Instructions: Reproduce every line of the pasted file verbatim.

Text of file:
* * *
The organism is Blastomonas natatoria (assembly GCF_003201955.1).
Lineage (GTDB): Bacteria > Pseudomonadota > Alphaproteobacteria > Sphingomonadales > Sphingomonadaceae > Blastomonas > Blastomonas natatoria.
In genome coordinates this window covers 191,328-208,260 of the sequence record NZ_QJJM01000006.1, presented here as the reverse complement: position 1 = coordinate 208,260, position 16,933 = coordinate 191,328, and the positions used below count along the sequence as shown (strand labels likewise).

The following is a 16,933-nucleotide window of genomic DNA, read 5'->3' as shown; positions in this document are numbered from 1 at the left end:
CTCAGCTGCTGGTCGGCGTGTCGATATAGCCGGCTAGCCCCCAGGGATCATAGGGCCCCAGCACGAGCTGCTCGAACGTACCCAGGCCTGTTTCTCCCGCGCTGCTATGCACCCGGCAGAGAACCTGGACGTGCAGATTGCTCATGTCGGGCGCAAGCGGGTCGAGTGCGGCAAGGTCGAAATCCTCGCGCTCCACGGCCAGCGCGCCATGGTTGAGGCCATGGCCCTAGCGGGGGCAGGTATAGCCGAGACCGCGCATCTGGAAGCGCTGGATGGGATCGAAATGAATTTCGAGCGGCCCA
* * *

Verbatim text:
The organism is Blastomonas natatoria (assembly GCF_003201955.1).
Lineage (GTDB): Bacteria > Pseudomonadota > Alphaproteobacteria > Sphingomonadales > Sphingomonadaceae > Blastomonas > Blastomonas natatoria.
In genome coordinates this window covers 191,328-208,260 of the sequence record NZ_QJJM01000006.1, presented here as the reverse complement: position 1 = coordinate 208,260, position 16,933 = coordinate 191,328, and the positions used below count along the sequence as shown (strand labels likewise).

The following is a 16,933-nucleotide window of genomic DNA, read 5'->3' as shown; positions in this document are numbered from 1 at the left end:
CTCAGCTGCTGGTCGGCGTGTCGATATAGCCGGCTAGCCCCCAGGGATCATAGGGCCCCAGCACGAGCTGCTCGAACGTACCCAGGCCTGTTTCTCCCGCGCTGCTATGCACCCGGCAGAGAACCTGGACGTGCAGATTGCTCATGTCGGGCGCAAGCGGGTCGAGTGCGGCAAGGTCGAAATCCTCGCGCTCCACGGCCAGCGCGCCATGGTTGAGGCCATGGCCCTAGCGGGGGCAGGTATAGCCGAGACCGCGCATCTGGAAGCGCTGGATGGGATCGAAATGAATTTCGAGCGGCCCA